There’s a puzzle to be solved on the second floor of the History Museum of Mobile (111 S. Royal St.), possibly involving foul play. You have only four weeks to solve it.

That’s because the exhibit “Tutankhamun: Wonderful Things from the Pharaoh’s Tomb” leaves April 17. When the splendor of ancient Egyptian rule is packed up for departure, it takes with it the clues.

In place since late October, the exhibit is awash in the mystery that has accompanied the “Boy King” since the 1922 discovery of his long-lost resting place. Even the musical strains that waft from the exhibition hall as you approach have a hypnotic and murky tone.  

Comprising reproduced artifacts crafted by Egyptian artisans, the show was curated by the International Museum Institute of New York. It was made possible with help from the Battle House Renaissance Hotel, H& Commercial and Industrial Supply, International Wine and Craft Beer, the Mobile County Commission and the Prichard Housing Corporation II.

(Photo | Courtesy History Museum of Mobile) The History Museum of Mobile’s King Tut exhibit leaves April 17. The exhibit is awash in the mystery that has accompanied the “Boy King” since the 1922 discovery of his long-lost resting place.

(Photo | Courtesy History Museum of Mobile) The History Museum of Mobile’s King Tut exhibit leaves April 17. The exhibit is awash in the mystery that has accompanied the “Boy King” since the 1922 discovery of his long-lost resting place.


Outside the doorway to the visiting show are pertinent displays from the museum’s own “Hidden Treasures” collection. The reproductions of an obelisk and the Rosetta stone, cat effigies, a sarcophagus for a mummified bird and scarab beetles were collected by Mobilian William T. Hamilton during his travels in the 1850s.

The first thing visitors to the exhibit see is a placard spelling out the extent of the mythology around “the curse of King Tut’s tomb.” It traces the missteps and tragedies, minor and major, surrounding one of the chief archaeological finds of the 20th century.

There’s no Boris Karloff or animated mummies involved, though it might be more fun if there were. It’s just a string of happenstance that imbues the aura of Howard Carter’s discovery.

Chief among them is the death of George Herbert, the Earl of Carnarvon, who was a chief financier of the expedition. Herbert, however, died a full year after the find, wasn’t in good health and contracted a common mosquito-borne disease.

The placard lists various pets that succumbed, power outages and other coincidences. Then there’s the death of a radiologist who X-rayed the mummy, a visitor who died of pneumonia and a member of the sizable excavation team rumored to have been poisoned.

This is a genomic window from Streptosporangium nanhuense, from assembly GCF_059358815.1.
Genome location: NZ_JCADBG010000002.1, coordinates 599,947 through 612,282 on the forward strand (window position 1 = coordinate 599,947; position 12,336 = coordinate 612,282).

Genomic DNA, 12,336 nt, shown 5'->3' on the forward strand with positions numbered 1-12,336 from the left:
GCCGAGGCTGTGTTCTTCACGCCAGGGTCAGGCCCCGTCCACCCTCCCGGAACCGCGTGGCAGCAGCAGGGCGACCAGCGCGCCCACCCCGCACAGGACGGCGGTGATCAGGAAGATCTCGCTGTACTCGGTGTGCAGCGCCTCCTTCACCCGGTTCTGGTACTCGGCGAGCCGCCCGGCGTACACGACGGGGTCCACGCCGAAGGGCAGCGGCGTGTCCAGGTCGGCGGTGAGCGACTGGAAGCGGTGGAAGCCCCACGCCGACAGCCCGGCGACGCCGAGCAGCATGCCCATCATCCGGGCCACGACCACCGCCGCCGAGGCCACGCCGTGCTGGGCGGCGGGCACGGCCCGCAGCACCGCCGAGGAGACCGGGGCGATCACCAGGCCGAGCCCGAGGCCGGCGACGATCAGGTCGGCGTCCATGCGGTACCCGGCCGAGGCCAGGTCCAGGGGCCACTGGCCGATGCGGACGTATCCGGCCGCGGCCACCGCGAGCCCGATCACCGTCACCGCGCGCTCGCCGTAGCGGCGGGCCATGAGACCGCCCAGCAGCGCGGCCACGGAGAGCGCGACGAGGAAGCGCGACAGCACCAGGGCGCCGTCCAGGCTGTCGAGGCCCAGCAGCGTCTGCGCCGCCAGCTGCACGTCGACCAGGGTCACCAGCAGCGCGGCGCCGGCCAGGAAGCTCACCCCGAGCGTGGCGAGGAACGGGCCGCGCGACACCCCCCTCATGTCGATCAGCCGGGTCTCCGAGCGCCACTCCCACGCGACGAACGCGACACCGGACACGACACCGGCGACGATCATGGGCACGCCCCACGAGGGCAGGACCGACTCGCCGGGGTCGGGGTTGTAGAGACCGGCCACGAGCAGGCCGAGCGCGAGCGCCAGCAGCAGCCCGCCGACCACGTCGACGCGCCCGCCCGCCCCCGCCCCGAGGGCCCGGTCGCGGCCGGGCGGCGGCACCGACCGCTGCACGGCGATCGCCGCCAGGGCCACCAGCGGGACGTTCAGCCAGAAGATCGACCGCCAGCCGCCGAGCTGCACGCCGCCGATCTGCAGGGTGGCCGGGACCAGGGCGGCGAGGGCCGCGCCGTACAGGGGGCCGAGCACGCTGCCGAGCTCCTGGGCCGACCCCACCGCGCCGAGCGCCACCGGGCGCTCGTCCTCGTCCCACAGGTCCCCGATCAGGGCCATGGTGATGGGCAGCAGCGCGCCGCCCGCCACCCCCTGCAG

What of Carter, the man who led the team and uncovered Tut’s coffin with his own two hands? He was felled a mere 16 years later at the tender age of 64 by Hodgkin’s disease.

The curse itself was a common warning for royal burials and Carter utilized it to great effect. He promulgated the legend to safeguard the treasures from robbery.

The exhibit is impressive. Painstaking reproductions and descriptions of original objects and materials speak not just toward the wealth of the rulers but the care and pride of the craftsmen.

There’s a notable array of objects. Obsidian figurines, alabaster statuary and bronze and brass effigies of falcons, cobras and divine cows are everywhere.

Notable points mark even a casual perusal. How the dark tone of Nubian ancestors and relatives was considered spiritually linked to the soil and silt of the life-giving Nile delta. And how the Egyptians asserted their political dominance in every way possible. The soles of royal sandals were adorned with the likenesses of captive Asian and African enemies so the wearer could “step on them” with every stride. The same goes for the royal footrest before the golden throne.

A wooden likeness of Queen Nefertiti still bespeaks her legendary beauty. Along with Tut’s funeral mask – perhaps the most widely recognizable of his relics – it shows detailed attention as even the smallest flaws and incomplete portions are replicated.

A golden chariot, a lounging couch, a golden mummiform coffin all dominate the room. But it’s a replicated mummy that holds the most obvious of the aforementioned clues.

Its placard describes a 1968 X-ray and evidence of Tut’s fractured cranium. It’s apparent from the modest size of his tomb in combination with other aspects of the exhibit’s antiquities that his death at a young age was sudden and burial preparations hasty, even cobbled together from available resources. Was there a chariot accident? Was he murdered?

It’s noted mummies of Tut’s two stillborn daughters were found in the site, one deformed by congenital spina bifida and scoliosis. Egyptian royal lines were noted for extensive inbreeding.

More recent science has changed the diagnosis of Tut’s injuries, citing the skull damage as post-mortem, likely after his tomb was unearthed. “Virtual autopsies” conducted via CT scan now reveal a man who suffered from malocclusion, deformed hips, a clubfoot, maybe even epilepsy.

It explained the wealth of walking canes in his tomb. So would evidence of a broken leg contracted not long before death. A fall by an unstable man, a compound fracture and gangrene, then death would have followed.

Talk about your curses. A family tree that looks like a hula hoop was likely the most significant blight in Tut’s existence.

Ignore these conclusions and do your own snooping, but you’d best hurry. The evidence gets crated up in just a few weeks.